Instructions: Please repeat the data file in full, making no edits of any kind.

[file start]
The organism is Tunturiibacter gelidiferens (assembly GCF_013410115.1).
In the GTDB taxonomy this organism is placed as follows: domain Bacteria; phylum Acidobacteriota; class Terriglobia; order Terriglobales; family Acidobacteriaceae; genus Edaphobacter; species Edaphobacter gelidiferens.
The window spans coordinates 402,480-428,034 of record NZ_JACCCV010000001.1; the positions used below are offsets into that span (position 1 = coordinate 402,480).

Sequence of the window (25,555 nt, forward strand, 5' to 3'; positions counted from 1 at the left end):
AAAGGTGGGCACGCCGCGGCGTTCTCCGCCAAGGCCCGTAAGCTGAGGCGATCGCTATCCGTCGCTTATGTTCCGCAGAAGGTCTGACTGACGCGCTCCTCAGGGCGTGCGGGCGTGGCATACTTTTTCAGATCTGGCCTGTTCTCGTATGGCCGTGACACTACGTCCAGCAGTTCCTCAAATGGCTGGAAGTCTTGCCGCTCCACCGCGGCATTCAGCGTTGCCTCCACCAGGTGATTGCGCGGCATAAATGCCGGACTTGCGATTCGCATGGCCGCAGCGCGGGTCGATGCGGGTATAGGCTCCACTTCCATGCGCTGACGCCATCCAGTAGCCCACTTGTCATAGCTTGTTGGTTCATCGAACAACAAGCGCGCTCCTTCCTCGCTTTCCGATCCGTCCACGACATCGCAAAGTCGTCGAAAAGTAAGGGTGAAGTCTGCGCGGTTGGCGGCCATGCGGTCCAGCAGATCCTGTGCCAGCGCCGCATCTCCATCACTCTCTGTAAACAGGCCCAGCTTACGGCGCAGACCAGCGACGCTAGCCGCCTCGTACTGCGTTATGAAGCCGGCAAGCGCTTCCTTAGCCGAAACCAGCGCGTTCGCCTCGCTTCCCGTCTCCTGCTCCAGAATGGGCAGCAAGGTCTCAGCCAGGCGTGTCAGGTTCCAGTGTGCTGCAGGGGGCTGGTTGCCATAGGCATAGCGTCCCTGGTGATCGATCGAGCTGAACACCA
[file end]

The organism is Tunturiibacter gelidiferens (assembly GCF_013410115.1).
In the GTDB taxonomy this organism is placed as follows: domain Bacteria; phylum Acidobacteriota; class Terriglobia; order Terriglobales; family Acidobacteriaceae; genus Edaphobacter; species Edaphobacter gelidiferens.
The window spans coordinates 402,480-428,034 of record NZ_JACCCV010000001.1; the positions used below are offsets into that span (position 1 = coordinate 402,480).

Sequence of the window (25,555 nt, forward strand, 5' to 3'; positions counted from 1 at the left end):
AAAGGTGGGCACGCCGCGGCGTTCTCCGCCAAGGCCCGTAAGCTGAGGCGATCGCTATCCGTCGCTTATGTTCCGCAGAAGGTCTGACTGACGCGCTCCTCAGGGCGTGCGGGCGTGGCATACTTTTTCAGATCTGGCCTGTTCTCGTATGGCCGTGACACTACGTCCAGCAGTTCCTCAAATGGCTGGAAGTCTTGCCGCTCCACCGCGGCATTCAGCGTTGCCTCCACCAGGTGATTGCGCGGCATAAATGCCGGACTTGCGATTCGCATGGCCGCAGCGCGGGTCGATGCGGGTATAGGCTCCACTTCCATGCGCTGACGCCATCCAGTAGCCCACTTGTCATAGCTTGTTGGTTCATCGAACAACAAGCGCGCTCCTTCCTCGCTTTCCGATCCGTCCACGACATCGCAAAGTCGTCGAAAAGTAAGGGTGAAGTCTGCGCGGTTGGCGGCCATGCGGTCCAGCAGATCCTGTGCCAGCGCCGCATCTCCATCACTCTCTGTAAACAGGCCCAGCTTACGGCGCAGACCAGCGACGCTAGCCGCCTCGTACTGCGTTATGAAGCCGGCAAGCGCTTCCTTAGCCGAAACCAGCGCGTTCGCCTCGCTTCCCGTCTCCTGCTCCAGAATGGGCAGCAAGGTCTCAGCCAGGCGTGTCAGGTTCCAGTGTGCTGCAGGGGGCTGGTTGCCATAGGCATAGCGTCCCTGGTGATCGATCGAGCTGAACACCA